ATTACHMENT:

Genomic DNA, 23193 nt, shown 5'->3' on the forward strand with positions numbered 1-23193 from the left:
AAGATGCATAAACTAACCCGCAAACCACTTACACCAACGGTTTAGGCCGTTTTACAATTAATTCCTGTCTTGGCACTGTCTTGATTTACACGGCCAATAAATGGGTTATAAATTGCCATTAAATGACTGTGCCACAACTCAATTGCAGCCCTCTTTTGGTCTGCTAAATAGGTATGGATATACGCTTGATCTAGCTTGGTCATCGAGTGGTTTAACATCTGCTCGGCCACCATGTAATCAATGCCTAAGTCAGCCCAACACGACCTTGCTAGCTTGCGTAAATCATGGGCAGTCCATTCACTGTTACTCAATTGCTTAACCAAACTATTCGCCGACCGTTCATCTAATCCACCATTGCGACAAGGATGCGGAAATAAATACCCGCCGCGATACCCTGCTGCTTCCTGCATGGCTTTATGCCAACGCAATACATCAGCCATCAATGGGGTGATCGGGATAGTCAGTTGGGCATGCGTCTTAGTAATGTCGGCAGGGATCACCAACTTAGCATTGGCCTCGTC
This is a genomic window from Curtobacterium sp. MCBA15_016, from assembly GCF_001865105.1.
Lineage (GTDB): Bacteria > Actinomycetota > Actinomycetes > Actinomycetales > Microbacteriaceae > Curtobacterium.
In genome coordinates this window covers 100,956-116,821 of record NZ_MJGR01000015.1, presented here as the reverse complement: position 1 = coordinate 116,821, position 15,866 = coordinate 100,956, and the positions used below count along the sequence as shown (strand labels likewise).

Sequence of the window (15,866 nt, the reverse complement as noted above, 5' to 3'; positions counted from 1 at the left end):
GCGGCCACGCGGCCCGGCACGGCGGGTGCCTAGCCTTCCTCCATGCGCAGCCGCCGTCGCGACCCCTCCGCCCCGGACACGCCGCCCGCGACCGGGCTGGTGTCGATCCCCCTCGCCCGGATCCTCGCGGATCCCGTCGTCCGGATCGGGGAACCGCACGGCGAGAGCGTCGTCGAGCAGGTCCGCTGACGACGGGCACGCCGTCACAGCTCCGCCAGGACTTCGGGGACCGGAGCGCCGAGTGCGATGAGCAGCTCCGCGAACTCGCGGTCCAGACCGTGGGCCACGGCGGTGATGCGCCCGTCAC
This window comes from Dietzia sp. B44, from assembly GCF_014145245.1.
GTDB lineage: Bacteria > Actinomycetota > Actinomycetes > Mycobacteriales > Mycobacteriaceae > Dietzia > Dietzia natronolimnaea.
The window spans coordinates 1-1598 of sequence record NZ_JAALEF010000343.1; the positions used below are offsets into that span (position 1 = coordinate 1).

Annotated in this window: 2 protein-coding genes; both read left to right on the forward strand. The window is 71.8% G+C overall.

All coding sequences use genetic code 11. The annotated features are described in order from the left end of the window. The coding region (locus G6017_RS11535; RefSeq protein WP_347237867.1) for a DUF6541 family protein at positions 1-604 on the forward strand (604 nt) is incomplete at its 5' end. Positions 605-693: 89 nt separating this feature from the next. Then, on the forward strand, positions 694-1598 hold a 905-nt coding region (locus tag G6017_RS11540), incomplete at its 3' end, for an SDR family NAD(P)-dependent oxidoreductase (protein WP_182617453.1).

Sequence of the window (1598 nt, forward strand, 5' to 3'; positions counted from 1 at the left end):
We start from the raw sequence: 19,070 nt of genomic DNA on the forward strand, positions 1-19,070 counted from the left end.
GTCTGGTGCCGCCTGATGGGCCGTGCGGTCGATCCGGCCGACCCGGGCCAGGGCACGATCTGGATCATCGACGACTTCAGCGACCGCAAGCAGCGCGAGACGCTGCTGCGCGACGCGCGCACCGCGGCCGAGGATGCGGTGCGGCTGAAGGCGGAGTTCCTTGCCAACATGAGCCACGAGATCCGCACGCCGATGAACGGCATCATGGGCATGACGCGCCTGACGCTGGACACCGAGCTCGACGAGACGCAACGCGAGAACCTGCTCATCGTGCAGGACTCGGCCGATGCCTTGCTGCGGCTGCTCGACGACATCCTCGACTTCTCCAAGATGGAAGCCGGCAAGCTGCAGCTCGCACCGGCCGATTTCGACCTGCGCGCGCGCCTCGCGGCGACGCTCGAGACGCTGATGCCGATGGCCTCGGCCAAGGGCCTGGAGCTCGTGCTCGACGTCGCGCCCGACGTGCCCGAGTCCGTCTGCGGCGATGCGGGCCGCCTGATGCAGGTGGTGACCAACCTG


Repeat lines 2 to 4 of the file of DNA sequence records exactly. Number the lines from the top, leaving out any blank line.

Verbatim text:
AAGATGCATAAACTAACCCGCAAACCACTTACACCAACGGTTTAGGCCGTTTTACAATTAATTCCTGTCTTGGCACTGTCTTGATTTACACGGCCAATAAATGGGTTATAAATTGCCATTAAATGACTGTGCCACAACTCAATTGCAGCCCTCTTTTGGTCTGCTAAATAGGTATGGATATACGCTTGATCTAGCTTGGTCATCGAGTGGTTTAACATCTGCTCGGCCACCATGTAATCAATGCCTAAGTCAGCCCAACACGACCTTGCTAGCTTGCGTAAATCATGGGCAGTCCATTCACTGTTACTCAATTGCTTAACCAAACTATTCGCCGACCGTTCATCTAATCCACCATTGCGACAAGGATGCGGAAATAAATACCCGCCGCGATACCCTGCTGCTTCCTGCATGGCTTTATGCCAACGCAATACATCAGCCATCAATGGGGTGATCGGGATAGTCAGTTGGGCATGCGTCTTAGTAATGTCGGCAGGGATCACCAACTTAGCATTGGCCTCGTC
This is a genomic window from Curtobacterium sp. MCBA15_016, from assembly GCF_001865105.1.
Lineage (GTDB): Bacteria > Actinomycetota > Actinomycetes > Actinomycetales > Microbacteriaceae > Curtobacterium.